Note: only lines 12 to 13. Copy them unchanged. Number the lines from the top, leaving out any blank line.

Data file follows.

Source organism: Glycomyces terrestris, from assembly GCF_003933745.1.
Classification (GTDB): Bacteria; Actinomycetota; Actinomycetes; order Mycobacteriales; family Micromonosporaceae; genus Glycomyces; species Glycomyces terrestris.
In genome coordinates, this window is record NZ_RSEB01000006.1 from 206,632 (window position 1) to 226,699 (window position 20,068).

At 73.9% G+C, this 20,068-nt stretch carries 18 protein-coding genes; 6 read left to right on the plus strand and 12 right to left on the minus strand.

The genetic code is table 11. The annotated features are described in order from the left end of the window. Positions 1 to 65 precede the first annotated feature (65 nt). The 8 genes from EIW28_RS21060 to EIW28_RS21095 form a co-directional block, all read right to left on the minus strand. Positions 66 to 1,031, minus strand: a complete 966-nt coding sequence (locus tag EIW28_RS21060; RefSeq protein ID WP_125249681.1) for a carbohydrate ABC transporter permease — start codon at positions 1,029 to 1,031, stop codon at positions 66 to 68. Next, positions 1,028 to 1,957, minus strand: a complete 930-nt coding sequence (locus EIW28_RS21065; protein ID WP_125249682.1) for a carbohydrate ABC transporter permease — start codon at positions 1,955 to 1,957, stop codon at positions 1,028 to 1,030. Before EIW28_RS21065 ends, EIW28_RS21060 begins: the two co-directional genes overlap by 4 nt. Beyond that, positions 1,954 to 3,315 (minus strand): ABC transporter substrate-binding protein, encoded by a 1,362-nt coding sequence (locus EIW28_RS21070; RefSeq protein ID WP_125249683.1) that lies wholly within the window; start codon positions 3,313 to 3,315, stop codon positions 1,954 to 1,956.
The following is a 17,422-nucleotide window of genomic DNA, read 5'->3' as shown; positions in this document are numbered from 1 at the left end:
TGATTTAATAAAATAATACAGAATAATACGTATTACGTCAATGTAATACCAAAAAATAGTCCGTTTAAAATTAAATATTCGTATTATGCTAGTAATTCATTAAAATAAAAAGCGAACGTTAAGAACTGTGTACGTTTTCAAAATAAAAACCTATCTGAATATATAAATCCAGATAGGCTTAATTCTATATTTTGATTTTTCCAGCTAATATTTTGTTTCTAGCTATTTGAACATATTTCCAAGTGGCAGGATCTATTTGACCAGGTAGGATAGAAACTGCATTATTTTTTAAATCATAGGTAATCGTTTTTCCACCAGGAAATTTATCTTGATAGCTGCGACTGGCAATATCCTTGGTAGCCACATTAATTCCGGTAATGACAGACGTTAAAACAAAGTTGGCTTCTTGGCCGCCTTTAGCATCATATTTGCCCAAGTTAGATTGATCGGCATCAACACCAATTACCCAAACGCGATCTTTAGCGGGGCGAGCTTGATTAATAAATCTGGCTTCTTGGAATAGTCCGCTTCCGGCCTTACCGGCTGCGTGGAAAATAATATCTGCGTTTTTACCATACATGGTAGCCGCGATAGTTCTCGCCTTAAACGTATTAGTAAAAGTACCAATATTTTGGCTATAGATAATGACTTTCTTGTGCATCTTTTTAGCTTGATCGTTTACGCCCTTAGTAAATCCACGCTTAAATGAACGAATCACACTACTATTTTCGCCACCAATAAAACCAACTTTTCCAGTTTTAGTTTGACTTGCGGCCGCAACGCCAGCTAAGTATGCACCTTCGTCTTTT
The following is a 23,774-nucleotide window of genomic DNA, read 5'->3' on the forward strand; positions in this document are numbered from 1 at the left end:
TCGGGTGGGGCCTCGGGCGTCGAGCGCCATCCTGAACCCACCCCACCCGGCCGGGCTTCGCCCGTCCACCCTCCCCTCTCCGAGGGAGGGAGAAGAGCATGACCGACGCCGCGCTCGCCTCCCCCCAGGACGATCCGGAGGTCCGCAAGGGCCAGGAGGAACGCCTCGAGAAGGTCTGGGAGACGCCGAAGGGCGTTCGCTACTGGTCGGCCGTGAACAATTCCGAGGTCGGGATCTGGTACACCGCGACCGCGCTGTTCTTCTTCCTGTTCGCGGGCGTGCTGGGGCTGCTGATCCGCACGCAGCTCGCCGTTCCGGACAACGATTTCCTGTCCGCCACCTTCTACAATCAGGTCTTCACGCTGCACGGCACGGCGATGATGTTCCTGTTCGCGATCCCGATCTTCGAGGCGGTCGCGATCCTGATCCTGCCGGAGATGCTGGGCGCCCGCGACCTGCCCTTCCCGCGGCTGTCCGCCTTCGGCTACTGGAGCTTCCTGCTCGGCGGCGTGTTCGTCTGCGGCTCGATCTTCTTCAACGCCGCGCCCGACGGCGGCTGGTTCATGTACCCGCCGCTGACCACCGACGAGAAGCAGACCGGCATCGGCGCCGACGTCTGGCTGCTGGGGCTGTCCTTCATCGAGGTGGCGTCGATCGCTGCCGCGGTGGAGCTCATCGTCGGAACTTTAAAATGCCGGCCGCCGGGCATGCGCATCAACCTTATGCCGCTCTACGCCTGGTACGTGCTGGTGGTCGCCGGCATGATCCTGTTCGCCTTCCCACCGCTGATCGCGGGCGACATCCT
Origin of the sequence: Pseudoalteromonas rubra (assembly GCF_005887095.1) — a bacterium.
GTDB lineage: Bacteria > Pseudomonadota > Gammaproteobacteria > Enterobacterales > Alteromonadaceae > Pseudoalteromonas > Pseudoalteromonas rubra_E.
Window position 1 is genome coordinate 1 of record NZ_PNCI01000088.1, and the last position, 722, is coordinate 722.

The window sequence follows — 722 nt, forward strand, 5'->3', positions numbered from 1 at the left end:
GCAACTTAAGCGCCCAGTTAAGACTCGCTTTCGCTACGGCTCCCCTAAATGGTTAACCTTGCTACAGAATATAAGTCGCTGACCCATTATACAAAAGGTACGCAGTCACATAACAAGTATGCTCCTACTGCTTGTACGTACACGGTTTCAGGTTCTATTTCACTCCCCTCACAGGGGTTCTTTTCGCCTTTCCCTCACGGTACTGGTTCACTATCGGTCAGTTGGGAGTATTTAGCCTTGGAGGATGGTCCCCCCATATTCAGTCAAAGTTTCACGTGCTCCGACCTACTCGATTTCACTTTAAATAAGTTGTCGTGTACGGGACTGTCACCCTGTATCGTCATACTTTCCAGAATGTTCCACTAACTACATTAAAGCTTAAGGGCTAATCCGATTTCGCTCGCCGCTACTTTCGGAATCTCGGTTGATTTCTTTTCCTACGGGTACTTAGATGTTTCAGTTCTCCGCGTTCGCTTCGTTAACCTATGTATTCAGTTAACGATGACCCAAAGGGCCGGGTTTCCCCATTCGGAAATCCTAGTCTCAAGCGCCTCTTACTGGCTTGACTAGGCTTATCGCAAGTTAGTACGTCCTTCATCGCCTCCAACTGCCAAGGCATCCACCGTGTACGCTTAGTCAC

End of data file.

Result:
Window position 1 is genome coordinate 1 of record NZ_PNCI01000088.1, and the last position, 722, is coordinate 722.

The window sequence follows — 722 nt, forward strand, 5'->3', positions numbered from 1 at the left end: